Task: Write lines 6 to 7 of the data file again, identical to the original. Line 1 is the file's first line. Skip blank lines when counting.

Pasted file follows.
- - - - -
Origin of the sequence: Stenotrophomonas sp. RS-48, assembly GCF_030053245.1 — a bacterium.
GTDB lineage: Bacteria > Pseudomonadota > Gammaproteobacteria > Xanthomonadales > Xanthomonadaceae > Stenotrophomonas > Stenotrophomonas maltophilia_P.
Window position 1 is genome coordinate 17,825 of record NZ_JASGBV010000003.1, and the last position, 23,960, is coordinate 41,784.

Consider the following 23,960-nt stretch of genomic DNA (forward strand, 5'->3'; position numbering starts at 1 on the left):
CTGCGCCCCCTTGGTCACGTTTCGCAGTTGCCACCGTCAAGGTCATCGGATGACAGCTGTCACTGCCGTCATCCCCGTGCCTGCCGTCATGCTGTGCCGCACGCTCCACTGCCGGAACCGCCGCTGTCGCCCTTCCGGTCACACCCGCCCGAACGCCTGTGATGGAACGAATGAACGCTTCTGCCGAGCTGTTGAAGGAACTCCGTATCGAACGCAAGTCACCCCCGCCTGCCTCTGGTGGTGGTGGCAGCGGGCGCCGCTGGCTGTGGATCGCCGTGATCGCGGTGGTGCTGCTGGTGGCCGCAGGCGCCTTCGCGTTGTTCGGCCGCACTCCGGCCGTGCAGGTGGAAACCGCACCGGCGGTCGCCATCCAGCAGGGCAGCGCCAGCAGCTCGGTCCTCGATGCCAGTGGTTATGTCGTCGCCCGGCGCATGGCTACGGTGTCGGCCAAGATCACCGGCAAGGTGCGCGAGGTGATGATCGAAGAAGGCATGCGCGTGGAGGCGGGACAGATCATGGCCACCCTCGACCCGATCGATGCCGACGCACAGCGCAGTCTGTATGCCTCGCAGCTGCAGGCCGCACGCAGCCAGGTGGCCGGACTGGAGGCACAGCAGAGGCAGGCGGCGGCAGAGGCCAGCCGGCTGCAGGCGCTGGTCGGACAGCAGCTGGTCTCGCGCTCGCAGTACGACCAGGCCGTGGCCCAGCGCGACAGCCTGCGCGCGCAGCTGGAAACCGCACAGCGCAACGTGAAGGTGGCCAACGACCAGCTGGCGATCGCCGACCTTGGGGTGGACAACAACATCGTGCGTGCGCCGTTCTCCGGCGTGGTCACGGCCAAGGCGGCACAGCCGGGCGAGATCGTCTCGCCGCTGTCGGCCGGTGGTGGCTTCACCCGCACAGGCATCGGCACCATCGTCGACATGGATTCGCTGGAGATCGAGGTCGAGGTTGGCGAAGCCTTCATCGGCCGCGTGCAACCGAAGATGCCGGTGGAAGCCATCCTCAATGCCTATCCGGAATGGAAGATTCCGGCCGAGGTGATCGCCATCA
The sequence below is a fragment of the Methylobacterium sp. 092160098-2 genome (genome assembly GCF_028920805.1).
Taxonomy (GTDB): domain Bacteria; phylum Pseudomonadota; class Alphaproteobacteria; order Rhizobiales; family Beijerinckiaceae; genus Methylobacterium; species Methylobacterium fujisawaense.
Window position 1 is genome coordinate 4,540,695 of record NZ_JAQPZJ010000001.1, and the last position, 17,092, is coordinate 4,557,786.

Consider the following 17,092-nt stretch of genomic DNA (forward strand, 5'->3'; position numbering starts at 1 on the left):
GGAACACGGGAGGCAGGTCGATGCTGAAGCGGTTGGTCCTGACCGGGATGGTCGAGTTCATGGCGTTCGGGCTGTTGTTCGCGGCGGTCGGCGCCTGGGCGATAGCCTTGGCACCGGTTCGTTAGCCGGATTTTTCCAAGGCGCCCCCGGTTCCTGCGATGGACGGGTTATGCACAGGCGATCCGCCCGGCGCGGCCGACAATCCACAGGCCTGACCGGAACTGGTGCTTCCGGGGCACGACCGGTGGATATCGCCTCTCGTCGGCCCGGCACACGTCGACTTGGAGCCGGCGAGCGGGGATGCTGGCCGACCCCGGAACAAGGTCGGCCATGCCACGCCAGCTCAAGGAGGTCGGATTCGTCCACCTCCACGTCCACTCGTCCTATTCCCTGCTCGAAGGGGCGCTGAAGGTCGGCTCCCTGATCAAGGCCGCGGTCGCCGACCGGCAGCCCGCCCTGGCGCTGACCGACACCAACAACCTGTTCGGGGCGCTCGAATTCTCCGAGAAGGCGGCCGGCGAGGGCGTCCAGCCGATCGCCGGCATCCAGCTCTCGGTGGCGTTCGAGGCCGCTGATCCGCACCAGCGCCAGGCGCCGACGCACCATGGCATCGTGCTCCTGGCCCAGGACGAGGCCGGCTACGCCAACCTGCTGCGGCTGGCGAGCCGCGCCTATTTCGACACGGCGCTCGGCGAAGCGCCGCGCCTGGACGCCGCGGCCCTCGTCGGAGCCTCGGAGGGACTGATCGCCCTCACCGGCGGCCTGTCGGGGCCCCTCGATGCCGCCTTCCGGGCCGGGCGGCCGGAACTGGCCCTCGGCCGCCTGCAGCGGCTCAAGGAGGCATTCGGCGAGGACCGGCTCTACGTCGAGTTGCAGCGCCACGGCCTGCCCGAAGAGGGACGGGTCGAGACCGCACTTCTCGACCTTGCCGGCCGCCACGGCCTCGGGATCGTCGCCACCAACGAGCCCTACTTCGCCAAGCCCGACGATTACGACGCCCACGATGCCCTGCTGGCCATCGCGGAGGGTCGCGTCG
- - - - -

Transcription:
The sequence below is a fragment of the Methylobacterium sp. 092160098-2 genome (genome assembly GCF_028920805.1).
Taxonomy (GTDB): domain Bacteria; phylum Pseudomonadota; class Alphaproteobacteria; order Rhizobiales; family Beijerinckiaceae; genus Methylobacterium; species Methylobacterium fujisawaense.